There are two diametrically opposed concepts of motherhood that dominate conversation in America today. There’s the Instagram influencer’s vision of the ideal mother with perfectly groomed, smiling children set against a backdrop of high-end appliances. And there’s the gritty real talk of comedians and writers like Ali Wong, who described her early days of motherhood as “a never-ending festival of feces.”
But here’s what new moms need to know: The tension between the ideal and the real has existed for more than 200 years. Some version of the pristine influencer mother has been pushed on American women since the 1800s — and it’s always been a lie. If you look back through the diaries and journals of middle- and upper-class American women, you’ll see that they have been talking about the difficult reality of motherhood ever since the idea took hold that women were supposed to feel fulfilled by their maternal role.
In the Middle Ages, adults believed small children were hell-beasts. “Many educators,” Sharon Hays, a sociologist, wrote in her book “The Cultural Contradictions of Motherhood,” “reminded parents of the child’s natural propensity for evil.” In Puritan New England in the 17th and 18th centuries, children were no longer considered demonic, but they were thought to be innately fallen and sinful. They needed the strong moral guidance of their fathers to live a proper life — while mothers were praised for their fertility, they were considered too emotional to raise children, Ms. Hays points out.
Women in colonial-era America helped run family farms and small businesses, and they were deeply involved in the neighborly relationships that were required for survival, said Stephanie Coontz, the author of “The Way We Never Were: American Families and the Nostalgia Trap.” By the time children were 6 or 7, they too were put to work. The actual day-to-day labor of raising the smallest children was left to older siblings or servants, if they had them, and there wasn’t widespread pressure to find pure joy in baby care.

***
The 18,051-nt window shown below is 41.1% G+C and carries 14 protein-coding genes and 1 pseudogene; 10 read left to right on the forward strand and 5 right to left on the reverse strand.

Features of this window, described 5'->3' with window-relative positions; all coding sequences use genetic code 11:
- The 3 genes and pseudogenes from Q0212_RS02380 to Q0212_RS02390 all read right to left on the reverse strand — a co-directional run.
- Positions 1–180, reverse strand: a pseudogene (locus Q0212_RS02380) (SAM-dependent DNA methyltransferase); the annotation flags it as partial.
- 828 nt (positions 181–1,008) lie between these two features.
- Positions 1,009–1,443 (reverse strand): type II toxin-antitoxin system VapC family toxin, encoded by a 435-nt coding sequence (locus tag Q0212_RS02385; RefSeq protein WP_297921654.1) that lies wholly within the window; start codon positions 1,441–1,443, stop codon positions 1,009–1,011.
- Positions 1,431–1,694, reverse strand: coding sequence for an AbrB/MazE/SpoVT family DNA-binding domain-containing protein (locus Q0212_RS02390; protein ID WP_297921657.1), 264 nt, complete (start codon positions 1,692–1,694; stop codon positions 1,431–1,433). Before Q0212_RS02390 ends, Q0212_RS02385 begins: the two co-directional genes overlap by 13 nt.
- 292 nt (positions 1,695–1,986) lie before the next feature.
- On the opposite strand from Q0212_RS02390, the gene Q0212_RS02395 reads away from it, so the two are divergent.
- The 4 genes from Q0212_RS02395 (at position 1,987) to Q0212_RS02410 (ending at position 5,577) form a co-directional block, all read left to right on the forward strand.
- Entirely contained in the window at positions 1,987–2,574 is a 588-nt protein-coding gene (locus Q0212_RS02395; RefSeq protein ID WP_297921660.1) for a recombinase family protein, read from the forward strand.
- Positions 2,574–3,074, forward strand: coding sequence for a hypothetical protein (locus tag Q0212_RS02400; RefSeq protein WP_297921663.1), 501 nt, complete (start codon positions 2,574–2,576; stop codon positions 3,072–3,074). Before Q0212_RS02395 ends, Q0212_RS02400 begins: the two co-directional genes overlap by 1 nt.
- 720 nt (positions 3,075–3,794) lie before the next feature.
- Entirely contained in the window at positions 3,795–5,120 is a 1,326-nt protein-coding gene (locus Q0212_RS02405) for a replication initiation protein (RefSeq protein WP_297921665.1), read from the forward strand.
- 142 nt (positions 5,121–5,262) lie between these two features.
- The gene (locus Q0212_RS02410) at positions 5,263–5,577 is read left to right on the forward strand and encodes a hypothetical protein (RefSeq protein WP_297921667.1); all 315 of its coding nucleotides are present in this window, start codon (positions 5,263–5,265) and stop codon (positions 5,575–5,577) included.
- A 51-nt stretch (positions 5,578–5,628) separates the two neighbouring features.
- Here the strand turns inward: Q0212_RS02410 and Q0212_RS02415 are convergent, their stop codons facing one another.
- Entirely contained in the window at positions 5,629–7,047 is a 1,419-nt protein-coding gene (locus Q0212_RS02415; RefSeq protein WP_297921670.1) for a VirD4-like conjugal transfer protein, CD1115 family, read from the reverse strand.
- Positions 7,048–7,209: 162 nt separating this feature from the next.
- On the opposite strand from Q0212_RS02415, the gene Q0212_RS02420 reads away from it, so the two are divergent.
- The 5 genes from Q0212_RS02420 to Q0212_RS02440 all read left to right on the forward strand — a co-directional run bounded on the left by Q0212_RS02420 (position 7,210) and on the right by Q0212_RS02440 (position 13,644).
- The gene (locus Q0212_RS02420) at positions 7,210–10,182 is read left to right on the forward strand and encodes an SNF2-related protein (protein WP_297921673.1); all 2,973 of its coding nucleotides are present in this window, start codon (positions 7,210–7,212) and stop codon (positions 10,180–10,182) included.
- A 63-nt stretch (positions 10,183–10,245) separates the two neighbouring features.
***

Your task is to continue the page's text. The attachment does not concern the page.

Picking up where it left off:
As economic production moved outside the home, the immediate family became a separate unit, independent of its neighbors. By the early 19th century, what historians call “the cult of true womanhood” emerged. That was the notion that men faced the gritty, morally suspect outside world of moneymaking and politics, while morally superior women kept home and family pure.
Because respectable, white, Christian, middle-class women no longer had a role outside the home, they were expected to find fulfillment and power in their positions as wives and mothers. Working-class white women and women of color were excluded from the cult of true womanhood — they always worked, and they never got any kind of societal respect or support for raising their own children. In fact, they were often forced to leave their own babies to help raise wealthier children.
When the cult of true womanhood began to take shape, child-rearing manuals proliferated. They informed good Christian women that “every irritable feeling should … be restrained,” because everything a mother did or did not do would stay with their child “eternally,” marring their souls, according to “Modern Motherhood: An American History,” by the historian Jodi Vandenberg-Daves.
The pressure to stuff down every bad feeling while also raising unblemished children was starting to get to women by the mid-1800s; their diaries and letters express emotions that could have been written last week, save for the antiquated language. “I fear I am not very charitable towards babies,” wrote Loula Kendall Rogers after the birth of her first child in 1864, “as I find myself at such times wishing for a ‘lodge in some vast wilderness, where the cry of babies might never reach me more.’”